Optical coherence tomography in dermatology: a review



Background/aims: Optical coherence tomography (OCT) is a non-invasive technique for morphological investigation of tissue. Since its development in the late 1980s it is mainly used as a diagnostic tool in ophthalmology. For examination of a highly scattering tissue like the skin, it was necessary to modify the method. Early studies on the value of OCT for skin diagnosis gave promising results.

Methods: The OCT technique is based on the principle of Michelson interferometry. The light sources used for OCT are low coherent superluminescent diodes operating at a wavelength of about 1300 nm. OCT provides two-dimensional images with a scan length of a few millimeters (mm), a resolution of about 15 μm and a maximum detection depth of 1.5 mm. The image acquisition can be performed nearly in real time. The measurement is non-invasive and with no side effects.

Results: The in vivo OCT images of human skin show a strong scattering from tissue with a few layers and some optical inhomogeneities. The resolution enables the visualization of architectural changes, but not of single cells. In palmoplantar skin, the thick stratum corneum is visible as a low-scattering superficial well defined layer with spiral sweat gland ducts inside. The epidermis can be distinguished from the dermis. Adnexal structures and blood vessels are low-scattering regions in the upper dermis. Skin tumors show a homogenous signal distribution. In some cases, tumor borders to healthy skin are detectable. Inflammatory skin diseases lead to changes of the OCT image, such as thickening of the epidermis and reduction of the light attenuation in the dermis. A quantification of treatment effects, such as swelling of the horny layer due to application of a moisturizer, is possible. Repeated measurements allow a monitoring of the changes over time.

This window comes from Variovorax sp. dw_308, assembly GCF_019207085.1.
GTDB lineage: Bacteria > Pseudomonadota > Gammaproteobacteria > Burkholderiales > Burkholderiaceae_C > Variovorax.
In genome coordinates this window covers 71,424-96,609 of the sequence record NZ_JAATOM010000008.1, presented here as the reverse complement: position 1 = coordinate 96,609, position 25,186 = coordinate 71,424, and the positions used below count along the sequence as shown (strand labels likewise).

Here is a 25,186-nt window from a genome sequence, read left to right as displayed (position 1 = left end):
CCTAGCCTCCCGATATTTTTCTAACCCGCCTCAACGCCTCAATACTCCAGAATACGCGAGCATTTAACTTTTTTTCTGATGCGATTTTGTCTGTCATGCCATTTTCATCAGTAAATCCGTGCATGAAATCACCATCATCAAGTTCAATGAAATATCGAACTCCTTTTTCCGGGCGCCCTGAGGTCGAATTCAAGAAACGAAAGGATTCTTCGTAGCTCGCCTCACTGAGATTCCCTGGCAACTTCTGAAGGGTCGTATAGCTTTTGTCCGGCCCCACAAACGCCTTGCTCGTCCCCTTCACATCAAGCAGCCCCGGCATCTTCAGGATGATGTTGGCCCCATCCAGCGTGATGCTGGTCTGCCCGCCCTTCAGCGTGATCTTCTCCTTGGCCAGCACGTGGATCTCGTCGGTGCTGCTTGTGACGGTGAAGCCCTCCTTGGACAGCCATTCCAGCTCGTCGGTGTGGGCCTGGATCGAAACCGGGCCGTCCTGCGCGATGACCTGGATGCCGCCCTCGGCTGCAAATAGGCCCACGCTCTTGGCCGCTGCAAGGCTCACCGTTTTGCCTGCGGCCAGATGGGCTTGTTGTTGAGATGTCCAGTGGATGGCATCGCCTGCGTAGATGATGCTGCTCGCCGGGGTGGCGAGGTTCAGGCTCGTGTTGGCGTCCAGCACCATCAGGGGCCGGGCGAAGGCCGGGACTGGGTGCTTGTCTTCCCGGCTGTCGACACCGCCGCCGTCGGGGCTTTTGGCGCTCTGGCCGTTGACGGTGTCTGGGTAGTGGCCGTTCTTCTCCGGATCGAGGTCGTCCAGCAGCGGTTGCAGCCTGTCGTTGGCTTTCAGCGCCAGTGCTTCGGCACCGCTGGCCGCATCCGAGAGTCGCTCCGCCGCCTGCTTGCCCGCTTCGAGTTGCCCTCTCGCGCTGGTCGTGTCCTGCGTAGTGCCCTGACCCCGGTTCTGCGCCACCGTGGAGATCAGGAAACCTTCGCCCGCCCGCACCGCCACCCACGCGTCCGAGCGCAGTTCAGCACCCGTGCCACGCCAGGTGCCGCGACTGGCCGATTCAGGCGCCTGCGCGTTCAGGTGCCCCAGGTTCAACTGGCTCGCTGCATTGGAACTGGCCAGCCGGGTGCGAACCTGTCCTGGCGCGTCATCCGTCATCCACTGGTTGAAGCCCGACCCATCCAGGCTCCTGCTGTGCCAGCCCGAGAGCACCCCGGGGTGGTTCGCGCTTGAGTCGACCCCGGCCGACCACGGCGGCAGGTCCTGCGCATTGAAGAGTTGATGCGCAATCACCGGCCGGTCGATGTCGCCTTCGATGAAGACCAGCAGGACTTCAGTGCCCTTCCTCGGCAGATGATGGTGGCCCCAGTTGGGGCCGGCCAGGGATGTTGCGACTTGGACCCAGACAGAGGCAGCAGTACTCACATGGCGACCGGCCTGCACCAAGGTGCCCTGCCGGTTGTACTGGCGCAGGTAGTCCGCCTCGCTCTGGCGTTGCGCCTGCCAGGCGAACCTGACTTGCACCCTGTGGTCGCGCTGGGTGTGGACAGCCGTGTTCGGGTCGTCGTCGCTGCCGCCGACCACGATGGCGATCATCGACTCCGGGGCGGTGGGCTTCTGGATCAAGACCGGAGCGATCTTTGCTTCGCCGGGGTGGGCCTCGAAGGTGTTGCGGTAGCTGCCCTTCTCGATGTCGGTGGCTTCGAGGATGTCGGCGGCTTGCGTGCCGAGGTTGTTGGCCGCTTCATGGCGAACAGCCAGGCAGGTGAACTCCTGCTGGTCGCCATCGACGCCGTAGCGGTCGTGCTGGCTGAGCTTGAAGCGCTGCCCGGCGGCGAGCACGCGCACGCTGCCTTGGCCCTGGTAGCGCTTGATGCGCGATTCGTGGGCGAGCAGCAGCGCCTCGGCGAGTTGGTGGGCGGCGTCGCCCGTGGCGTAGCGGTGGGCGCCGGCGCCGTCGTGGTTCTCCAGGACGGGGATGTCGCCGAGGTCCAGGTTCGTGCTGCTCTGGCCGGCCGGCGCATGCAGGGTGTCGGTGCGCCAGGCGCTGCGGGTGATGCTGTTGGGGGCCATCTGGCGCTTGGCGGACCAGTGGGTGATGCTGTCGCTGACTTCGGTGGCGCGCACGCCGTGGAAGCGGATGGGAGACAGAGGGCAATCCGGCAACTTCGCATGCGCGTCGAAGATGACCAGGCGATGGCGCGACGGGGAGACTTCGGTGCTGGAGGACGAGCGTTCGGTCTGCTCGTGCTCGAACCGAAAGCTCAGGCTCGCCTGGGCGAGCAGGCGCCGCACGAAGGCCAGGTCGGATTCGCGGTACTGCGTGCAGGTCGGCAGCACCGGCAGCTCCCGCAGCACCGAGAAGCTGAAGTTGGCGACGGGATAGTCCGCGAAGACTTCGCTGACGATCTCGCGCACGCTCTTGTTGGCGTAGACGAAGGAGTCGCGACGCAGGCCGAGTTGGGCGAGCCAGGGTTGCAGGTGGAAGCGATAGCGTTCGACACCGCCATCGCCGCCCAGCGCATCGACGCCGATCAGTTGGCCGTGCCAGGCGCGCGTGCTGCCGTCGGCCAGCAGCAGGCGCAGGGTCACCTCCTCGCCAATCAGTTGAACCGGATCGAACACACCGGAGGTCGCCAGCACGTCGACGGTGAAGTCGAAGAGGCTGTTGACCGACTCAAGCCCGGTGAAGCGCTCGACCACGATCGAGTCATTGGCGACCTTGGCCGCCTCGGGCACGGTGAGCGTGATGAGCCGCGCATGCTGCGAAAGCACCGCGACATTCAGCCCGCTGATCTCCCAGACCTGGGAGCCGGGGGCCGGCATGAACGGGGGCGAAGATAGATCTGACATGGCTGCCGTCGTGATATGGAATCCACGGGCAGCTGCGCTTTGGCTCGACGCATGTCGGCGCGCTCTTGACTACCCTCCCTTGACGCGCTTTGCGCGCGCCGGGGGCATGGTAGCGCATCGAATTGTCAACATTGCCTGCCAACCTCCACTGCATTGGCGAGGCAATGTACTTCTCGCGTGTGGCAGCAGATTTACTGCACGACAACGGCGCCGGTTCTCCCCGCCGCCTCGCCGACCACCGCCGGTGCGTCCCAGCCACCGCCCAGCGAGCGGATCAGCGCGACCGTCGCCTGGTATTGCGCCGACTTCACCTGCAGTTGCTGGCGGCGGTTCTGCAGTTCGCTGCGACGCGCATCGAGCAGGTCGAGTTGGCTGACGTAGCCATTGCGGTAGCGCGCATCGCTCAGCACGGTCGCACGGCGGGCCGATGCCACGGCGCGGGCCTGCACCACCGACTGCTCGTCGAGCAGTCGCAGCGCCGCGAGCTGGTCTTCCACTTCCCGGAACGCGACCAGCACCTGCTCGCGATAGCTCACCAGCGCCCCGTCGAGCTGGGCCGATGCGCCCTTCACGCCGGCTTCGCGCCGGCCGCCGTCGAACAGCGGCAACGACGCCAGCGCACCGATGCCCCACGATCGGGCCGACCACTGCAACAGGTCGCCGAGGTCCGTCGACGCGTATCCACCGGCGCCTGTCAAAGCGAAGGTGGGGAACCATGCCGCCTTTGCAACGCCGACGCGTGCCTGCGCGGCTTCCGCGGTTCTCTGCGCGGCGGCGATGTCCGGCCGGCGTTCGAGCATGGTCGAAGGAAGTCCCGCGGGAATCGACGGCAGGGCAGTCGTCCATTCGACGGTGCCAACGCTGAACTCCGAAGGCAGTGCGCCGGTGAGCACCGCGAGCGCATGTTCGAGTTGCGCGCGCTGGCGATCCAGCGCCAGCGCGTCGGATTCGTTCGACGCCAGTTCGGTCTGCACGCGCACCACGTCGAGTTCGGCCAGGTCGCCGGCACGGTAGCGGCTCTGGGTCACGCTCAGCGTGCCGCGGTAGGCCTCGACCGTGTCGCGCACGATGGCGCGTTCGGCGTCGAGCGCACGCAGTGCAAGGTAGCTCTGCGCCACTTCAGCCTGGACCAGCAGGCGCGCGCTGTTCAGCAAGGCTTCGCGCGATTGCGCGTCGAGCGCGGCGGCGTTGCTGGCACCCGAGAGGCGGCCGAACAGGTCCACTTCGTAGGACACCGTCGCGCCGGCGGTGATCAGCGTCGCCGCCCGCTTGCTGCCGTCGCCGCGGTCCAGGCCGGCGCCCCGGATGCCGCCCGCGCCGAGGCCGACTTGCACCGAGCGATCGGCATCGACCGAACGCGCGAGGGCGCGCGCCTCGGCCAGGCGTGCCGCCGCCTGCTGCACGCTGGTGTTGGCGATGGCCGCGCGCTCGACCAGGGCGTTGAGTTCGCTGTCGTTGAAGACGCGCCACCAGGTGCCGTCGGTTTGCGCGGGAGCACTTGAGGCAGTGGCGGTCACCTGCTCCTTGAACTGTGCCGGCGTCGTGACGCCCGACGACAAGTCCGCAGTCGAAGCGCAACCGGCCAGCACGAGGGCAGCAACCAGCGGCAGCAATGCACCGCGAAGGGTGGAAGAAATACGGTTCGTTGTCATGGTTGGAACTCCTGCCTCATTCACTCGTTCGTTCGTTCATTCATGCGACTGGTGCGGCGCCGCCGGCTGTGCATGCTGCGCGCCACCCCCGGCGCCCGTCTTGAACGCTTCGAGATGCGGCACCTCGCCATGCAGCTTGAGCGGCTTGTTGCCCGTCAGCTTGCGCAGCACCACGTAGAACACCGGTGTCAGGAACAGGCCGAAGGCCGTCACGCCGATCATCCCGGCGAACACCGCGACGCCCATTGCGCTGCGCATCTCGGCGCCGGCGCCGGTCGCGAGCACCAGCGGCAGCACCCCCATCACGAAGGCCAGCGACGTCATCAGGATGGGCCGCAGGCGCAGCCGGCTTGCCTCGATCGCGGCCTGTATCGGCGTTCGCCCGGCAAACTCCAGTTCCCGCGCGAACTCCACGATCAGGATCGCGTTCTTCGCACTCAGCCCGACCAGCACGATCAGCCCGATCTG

Conclusion: OCT is a promising new bioengineering method for investigation of skin morphology. In some cases it may be useful for diagnosis of skin diseases. Because of its non-invasive character, the technique allows monitoring of inflammatory diseases over time. An objective quantification of the efficacy and tolerance of topical treatment is also possible. Due to the high resolution and simple application, OCT is an interesting addition to other morphological techniques in dermatology.